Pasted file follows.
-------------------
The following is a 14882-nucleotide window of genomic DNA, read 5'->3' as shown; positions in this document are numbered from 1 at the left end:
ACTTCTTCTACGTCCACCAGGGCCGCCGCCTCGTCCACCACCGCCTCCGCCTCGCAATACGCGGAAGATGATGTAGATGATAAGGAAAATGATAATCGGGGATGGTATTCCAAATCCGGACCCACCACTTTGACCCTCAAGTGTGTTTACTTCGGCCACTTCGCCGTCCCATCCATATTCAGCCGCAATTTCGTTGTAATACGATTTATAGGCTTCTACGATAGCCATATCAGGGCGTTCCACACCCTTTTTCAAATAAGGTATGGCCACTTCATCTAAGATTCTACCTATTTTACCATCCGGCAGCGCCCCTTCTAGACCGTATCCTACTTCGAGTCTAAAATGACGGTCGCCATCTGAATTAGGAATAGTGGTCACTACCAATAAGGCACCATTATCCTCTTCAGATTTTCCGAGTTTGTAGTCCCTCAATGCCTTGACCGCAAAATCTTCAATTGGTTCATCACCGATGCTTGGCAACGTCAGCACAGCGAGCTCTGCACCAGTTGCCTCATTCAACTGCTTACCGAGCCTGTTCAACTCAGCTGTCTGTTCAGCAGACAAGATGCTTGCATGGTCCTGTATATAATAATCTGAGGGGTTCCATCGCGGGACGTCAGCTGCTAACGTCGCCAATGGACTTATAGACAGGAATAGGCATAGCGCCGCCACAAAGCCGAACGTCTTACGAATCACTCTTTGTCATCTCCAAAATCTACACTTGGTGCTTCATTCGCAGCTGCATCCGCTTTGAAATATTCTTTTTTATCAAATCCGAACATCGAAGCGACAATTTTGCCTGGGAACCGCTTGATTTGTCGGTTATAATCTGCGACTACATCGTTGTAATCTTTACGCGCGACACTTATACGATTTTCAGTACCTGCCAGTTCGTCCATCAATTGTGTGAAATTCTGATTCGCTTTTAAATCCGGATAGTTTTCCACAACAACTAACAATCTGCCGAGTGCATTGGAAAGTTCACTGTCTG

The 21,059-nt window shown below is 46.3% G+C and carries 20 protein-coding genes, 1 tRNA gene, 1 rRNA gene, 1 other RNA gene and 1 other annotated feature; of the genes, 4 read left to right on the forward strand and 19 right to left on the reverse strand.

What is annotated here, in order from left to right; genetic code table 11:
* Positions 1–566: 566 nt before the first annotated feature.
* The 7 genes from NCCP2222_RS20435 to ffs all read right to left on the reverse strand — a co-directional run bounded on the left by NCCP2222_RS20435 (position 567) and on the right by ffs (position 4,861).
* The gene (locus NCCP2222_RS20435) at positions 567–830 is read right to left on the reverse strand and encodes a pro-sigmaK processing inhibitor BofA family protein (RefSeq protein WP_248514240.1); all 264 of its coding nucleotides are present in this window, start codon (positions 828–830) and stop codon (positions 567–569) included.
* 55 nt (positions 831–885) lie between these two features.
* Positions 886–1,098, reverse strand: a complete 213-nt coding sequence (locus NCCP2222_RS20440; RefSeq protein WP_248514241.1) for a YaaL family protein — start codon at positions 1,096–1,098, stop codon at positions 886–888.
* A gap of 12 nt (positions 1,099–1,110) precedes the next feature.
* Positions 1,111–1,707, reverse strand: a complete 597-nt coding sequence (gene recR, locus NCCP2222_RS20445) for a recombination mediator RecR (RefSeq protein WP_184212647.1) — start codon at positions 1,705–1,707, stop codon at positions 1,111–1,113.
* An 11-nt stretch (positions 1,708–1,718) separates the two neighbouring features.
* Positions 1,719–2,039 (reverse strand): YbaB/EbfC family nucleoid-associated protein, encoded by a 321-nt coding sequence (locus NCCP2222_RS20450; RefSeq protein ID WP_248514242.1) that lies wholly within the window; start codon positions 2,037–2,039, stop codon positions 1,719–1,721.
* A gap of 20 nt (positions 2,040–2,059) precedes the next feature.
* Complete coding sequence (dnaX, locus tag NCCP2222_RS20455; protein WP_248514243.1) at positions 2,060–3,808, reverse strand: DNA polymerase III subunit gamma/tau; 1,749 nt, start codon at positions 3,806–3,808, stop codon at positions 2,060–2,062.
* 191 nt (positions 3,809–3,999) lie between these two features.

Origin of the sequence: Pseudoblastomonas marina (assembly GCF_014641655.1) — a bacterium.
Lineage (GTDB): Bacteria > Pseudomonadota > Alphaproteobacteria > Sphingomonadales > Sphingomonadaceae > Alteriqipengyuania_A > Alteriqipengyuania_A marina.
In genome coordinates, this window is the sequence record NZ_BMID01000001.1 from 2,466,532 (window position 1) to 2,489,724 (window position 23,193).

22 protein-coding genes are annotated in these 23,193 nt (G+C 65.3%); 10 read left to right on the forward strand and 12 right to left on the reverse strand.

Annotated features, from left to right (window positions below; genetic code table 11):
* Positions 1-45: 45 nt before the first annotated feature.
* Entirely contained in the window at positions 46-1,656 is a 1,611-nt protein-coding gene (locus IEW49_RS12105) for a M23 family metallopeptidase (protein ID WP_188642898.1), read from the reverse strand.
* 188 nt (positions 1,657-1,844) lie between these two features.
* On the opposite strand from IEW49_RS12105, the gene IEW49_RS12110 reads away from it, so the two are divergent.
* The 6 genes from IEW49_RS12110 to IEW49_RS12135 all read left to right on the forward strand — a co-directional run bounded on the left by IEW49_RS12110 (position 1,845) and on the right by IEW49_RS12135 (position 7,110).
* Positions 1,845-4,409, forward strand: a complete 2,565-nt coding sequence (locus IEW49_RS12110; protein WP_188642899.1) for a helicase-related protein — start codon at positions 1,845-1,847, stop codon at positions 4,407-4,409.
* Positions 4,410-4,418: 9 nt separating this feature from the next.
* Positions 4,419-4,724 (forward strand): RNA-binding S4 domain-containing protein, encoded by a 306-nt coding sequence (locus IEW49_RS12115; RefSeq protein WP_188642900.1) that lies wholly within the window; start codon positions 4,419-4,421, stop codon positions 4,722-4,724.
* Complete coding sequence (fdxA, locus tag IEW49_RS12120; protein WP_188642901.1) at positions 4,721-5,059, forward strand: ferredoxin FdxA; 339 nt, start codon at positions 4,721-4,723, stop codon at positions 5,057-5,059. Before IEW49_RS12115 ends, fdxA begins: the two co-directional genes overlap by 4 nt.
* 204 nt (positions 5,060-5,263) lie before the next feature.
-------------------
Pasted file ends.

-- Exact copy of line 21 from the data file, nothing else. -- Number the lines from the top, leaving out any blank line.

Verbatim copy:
Annotated features, from left to right (window positions below; genetic code table 11):